Easing in Silverlight and WPF - Page 1
       by kirupa  |  14 December 2008

In both Silverlight and WPF, you have the ability to add easing to your animations. In case you are not familiar with easing and what it is, animations you create by default are linear. The change in the animated properties is constant over a period of time:

Animations that are linear often don't look very natural - especially when conveying movement. Look at the following example:

Get Microsoft Silverlight

To address this, you have what is known as easing. Easing allows you to alter the change in properties so that, instead of the change being constant, you can add some acceleration, deceleration, etc. so that the change is different:

Let's look at the same animation, except this time, easing has been applied to it:

Get Microsoft Silverlight

Notice that the movement looks a little nicer. If there was a world where boxes of software slid into view, stopped to get your attention, and slid away, I guarantee you that it would look the animation you see above!

First Look at Easing
Creating easing animations in WPF and Silverlight is pretty easy using Expression Blend. All you need is a regular animation. I am not going to go into great detail on how you can create an animation, for I have covered that in great detail here for Silverlight and WPF.

Instead, I am going to jump right in and provide an animation for you:

Download Simple Animation Source

After you have downloaded and extracted the source files, open this project in Expression Blend. What you just opened is the project representing the linear animation you saw first. The goal of this article is to explain easing by having you go from having a linear animation to one that is a bit more exciting involving eases.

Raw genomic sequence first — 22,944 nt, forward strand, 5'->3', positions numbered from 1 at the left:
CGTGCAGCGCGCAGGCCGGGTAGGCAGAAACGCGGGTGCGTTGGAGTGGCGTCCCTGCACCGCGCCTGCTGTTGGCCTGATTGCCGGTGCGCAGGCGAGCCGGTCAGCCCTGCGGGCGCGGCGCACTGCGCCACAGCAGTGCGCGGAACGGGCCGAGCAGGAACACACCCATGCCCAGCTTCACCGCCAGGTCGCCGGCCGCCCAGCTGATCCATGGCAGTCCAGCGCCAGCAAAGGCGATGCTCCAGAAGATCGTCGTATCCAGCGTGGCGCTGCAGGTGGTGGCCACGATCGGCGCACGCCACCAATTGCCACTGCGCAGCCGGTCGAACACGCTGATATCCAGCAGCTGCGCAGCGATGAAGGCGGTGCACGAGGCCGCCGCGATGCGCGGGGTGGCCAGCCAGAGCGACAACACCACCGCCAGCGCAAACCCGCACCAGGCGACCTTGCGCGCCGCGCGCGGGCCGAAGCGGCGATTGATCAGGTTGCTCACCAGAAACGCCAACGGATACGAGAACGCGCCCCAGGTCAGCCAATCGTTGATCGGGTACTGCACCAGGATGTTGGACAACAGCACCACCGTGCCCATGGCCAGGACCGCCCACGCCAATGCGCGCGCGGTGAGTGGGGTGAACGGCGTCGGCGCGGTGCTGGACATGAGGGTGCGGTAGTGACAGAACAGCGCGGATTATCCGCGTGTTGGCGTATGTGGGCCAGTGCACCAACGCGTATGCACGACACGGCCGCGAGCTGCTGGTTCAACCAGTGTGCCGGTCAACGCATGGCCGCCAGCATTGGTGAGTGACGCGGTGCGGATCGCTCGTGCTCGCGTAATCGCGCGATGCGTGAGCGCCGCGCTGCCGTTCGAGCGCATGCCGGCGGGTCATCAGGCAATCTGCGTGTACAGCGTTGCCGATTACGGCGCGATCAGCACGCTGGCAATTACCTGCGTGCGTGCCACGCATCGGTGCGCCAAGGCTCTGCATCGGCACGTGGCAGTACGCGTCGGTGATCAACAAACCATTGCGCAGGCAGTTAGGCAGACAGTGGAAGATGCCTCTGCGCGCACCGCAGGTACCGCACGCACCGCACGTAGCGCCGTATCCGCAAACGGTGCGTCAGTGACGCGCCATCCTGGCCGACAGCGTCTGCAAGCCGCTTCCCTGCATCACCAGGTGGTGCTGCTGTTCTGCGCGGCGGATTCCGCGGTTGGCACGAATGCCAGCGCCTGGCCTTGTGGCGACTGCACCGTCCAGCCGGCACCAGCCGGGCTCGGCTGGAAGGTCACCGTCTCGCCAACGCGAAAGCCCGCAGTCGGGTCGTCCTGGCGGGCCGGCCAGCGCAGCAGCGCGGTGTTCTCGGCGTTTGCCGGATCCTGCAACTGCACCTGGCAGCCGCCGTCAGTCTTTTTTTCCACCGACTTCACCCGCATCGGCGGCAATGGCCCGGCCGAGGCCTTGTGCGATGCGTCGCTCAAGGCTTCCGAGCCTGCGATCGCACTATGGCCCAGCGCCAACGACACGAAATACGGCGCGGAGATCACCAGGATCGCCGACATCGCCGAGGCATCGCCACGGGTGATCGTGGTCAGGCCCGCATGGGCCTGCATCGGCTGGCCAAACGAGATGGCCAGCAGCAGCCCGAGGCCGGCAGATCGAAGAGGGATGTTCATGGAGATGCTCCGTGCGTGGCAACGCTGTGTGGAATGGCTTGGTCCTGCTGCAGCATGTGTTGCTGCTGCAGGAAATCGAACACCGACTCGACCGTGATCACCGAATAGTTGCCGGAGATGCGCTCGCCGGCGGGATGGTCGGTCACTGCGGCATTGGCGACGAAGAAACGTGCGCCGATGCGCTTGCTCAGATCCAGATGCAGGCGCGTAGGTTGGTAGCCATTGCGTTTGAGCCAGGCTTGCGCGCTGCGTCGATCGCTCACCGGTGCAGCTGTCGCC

Once this project is opened, make sure you have your animation open for editing. You can do that by opening it via your Storyboard picker found in the Objects and Timeline panel:

[ the Storyboard picker allows you to open an existing storyboard for editing ]

With your storyboard open, look in your Objects and Timeline panel to find an element that is currently being animated. You can tell which elements contain properties that are animated by looking for the red arrow found to the left of the animated element's icon:

[ the red arrow indicates a property that is being animated on the element ]

In our example, my image element is being animated, and at the 1 and 2 second mark there are keyframes. In this animation, click on the keyframe on time 1 with your mouse, and look in the Properties Inspector:

[ the properties visible for this keyframe ]

In your Easing category, you will see a graph, and this graph represents the type of easing currently applied to your animation leading up to the keyframe. As you can see, not much of an ease is applied. Your ease is linear.

In WPF and Silverlight, the diagonal line you see is known as a KeySpline curve, and the characteristics of this curve determine the type of easing currently applied. Let's look at tweaking this line a bit on the next page.

Onwards to the next page!

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